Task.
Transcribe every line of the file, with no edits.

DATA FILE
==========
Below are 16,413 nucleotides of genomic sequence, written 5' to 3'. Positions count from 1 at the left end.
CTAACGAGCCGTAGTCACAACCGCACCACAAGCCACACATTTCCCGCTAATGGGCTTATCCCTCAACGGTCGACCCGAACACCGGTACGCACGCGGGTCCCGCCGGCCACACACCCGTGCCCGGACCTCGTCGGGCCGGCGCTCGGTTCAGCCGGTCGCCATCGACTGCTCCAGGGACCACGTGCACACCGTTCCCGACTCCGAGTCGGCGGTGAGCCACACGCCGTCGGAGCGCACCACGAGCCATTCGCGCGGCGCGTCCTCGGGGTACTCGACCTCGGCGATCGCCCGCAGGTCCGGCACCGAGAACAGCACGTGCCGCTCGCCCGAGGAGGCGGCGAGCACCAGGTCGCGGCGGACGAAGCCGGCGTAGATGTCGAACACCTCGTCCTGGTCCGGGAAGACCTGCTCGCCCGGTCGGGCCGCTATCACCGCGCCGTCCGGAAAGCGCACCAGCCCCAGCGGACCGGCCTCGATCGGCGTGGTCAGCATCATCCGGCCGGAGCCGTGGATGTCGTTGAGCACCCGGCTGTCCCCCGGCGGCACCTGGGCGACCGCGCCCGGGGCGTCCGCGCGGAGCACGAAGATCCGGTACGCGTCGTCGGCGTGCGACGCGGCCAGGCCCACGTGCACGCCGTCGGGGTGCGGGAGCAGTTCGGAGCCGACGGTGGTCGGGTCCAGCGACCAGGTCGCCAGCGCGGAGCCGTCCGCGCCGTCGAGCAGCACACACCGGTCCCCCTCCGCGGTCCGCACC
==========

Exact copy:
Below are 16,413 nucleotides of genomic sequence, written 5' to 3'. Positions count from 1 at the left end.
CTAACGAGCCGTAGTCACAACCGCACCACAAGCCACACATTTCCCGCTAATGGGCTTATCCCTCAACGGTCGACCCGAACACCGGTACGCACGCGGGTCCCGCCGGCCACACACCCGTGCCCGGACCTCGTCGGGCCGGCGCTCGGTTCAGCCGGTCGCCATCGACTGCTCCAGGGACCACGTGCACACCGTTCCCGACTCCGAGTCGGCGGTGAGCCACACGCCGTCGGAGCGCACCACGAGCCATTCGCGCGGCGCGTCCTCGGGGTACTCGACCTCGGCGATCGCCCGCAGGTCCGGCACCGAGAACAGCACGTGCCGCTCGCCCGAGGAGGCGGCGAGCACCAGGTCGCGGCGGACGAAGCCGGCGTAGATGTCGAACACCTCGTCCTGGTCCGGGAAGACCTGCTCGCCCGGTCGGGCCGCTATCACCGCGCCGTCCGGAAAGCGCACCAGCCCCAGCGGACCGGCCTCGATCGGCGTGGTCAGCATCATCCGGCCGGAGCCGTGGATGTCGTTGAGCACCCGGCTGTCCCCCGGCGGCACCTGGGCGACCGCGCCCGGGGCGTCCGCGCGGAGCACGAAGATCCGGTACGCGTCGTCGGCGTGCGACGCGGCCAGGCCCACGTGCACGCCGTCGGGGTGCGGGAGCAGTTCGGAGCCGACGGTGGTCGGGTCCAGCGACCAGGTCGCCAGCGCGGAGCCGTCCGCGCCGTCGAGCAGCACACACCGGTCCCCCTCCGCGGTCCGCACC